Nanometer Step Height Standard artifact chip developed to enable greatly improved calibration of scanning probe microscopy instruments. The small SiC chip (seen on the fingertip) contains an array of over 100 step pyramids (like those shown in the highly magnified atomic force microscope image inset) with highly repeatable 1.0-nm height steps produced by high-temperature growth and etching of SiC mesas.
NASA Glenn Research Center engineers, in collaboration with Sest, Inc., and the Ohio Aerospace Institute (OAI), have developed a greatly improved diagnostic tool to evaluate and verify the operation and calibration of scanning probe microscopy (SPM) instruments used for measuring nanoscale objects, meeting a vitally important need for the nanotechnology field that is expected to grow dramatically over the next decade. The Nanometer Step Height Standard is a calibration standard chip made of single-crystal silicon carbide (SiC). The small SiC chip (seen on the fingertip in the photograph) contains an array of over 100 step pyramids like those shown in the highly magnified atomic force microscope image of the photograph inset. Each side of the nanoscale step pyramid features regularly spaced steps nearly 1-μm apart, with atomically flat terraces between step risers of either 0.5 or 1.0 nm in height, as chosen during fabrication. These step heights are around 10 times smaller than those of previous standards for SPM instrument calibration. The height of the steps is directly linked to the atomic spacing of the atoms in the SiC crystal structure, which is a well-known physical constant. Therefore, unlike previous standards, the SiC Nanometer Step Height Standards do not have the expensive and time-consuming requirement to be individually calibrated and certified by the National Institute of Standards and Technology (NIST).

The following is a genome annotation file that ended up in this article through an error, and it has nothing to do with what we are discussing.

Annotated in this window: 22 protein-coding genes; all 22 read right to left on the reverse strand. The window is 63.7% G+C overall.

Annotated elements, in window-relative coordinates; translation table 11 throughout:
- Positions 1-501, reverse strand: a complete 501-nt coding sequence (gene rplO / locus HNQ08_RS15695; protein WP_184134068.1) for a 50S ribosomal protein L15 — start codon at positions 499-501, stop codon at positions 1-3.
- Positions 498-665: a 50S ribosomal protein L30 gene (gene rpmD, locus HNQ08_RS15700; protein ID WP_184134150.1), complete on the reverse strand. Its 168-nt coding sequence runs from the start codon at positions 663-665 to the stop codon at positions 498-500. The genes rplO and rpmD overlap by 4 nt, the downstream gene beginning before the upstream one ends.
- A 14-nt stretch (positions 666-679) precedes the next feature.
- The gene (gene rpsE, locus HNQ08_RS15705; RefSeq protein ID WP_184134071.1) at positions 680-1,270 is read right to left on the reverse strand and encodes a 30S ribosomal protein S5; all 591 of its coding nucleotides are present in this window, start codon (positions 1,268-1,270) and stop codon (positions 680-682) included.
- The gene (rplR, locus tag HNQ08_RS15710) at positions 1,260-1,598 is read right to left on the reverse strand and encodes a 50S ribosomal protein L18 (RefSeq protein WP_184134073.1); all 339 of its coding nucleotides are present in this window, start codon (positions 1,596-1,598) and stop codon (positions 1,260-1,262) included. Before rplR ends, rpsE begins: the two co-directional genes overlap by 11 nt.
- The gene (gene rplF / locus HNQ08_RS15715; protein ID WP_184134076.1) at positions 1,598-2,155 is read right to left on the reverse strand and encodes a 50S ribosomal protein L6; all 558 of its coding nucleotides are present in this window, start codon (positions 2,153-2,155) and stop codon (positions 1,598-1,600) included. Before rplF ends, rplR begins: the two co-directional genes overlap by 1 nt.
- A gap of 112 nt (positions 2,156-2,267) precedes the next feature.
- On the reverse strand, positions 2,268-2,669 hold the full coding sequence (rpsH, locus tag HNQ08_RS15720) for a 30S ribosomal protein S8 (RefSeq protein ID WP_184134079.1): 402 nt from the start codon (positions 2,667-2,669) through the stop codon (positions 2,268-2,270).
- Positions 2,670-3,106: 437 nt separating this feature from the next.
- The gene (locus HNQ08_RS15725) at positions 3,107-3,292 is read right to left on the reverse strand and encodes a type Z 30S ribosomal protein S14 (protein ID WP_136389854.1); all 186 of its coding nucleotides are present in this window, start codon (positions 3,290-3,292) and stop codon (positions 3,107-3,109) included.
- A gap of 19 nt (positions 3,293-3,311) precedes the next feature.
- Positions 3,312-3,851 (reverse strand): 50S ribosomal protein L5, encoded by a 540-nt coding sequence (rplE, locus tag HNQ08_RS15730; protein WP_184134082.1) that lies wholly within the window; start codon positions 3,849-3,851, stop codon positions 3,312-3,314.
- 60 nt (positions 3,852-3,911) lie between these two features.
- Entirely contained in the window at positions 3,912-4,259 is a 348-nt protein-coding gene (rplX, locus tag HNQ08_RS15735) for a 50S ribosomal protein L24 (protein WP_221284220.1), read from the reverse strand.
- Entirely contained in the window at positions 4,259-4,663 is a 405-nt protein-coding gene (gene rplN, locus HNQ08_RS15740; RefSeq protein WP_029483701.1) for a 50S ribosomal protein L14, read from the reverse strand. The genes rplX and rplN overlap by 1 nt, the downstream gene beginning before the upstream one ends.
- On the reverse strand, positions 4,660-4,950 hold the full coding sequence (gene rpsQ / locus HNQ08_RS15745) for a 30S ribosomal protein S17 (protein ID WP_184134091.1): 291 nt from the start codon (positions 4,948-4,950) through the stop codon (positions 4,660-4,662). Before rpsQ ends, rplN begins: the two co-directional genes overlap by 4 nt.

The nanoscale step structures are produced on the top surfaces of commercial SiC wafers using conventional microelectronics photolithographic patterning and reactive ion etching processes, followed by high-temperature(>1000 °C) SiC epitaxial growth and etching pioneered by the Glenn research team. This process enables hundreds of calibration step structures to be mass-produced on a single SiC wafer, which should greatly increase the availability and affordability of precision SPM calibration for microtechnologies and nanotechnologies worldwide.
Find out more about silicon carbide electronics at Glenn: http://www.grc.nasa.gov/WWW/SiC
Dr. Philip G. Neudeck, 216-433-8902, Philip.G.Neudeck@nasa.gov; and Dr. Phillip B. Abel, 216-433-6063, Phillip.B.Abel@nasa.gov
Sest, Inc., contact: J. Anthony Powell, 216-433-3652, J.A.Powell@nasa.gov
Ohio Aerospace Institute (OAI) contact: Andrew J. Trunek, 216-433-6736, Andrew.J.Trunek@nasa.gov
Authors: Dr. Philip G. Neudeck, Dr. Phillip B. Abel, J. Anthony Powell, and Andrew J. Trunek
Headquarters program office: Aeronautics Research
Special recognition: 2004 R&D 100 Award Winner, U.S. Patent 6,869,480
Last updated: October 16, 2006
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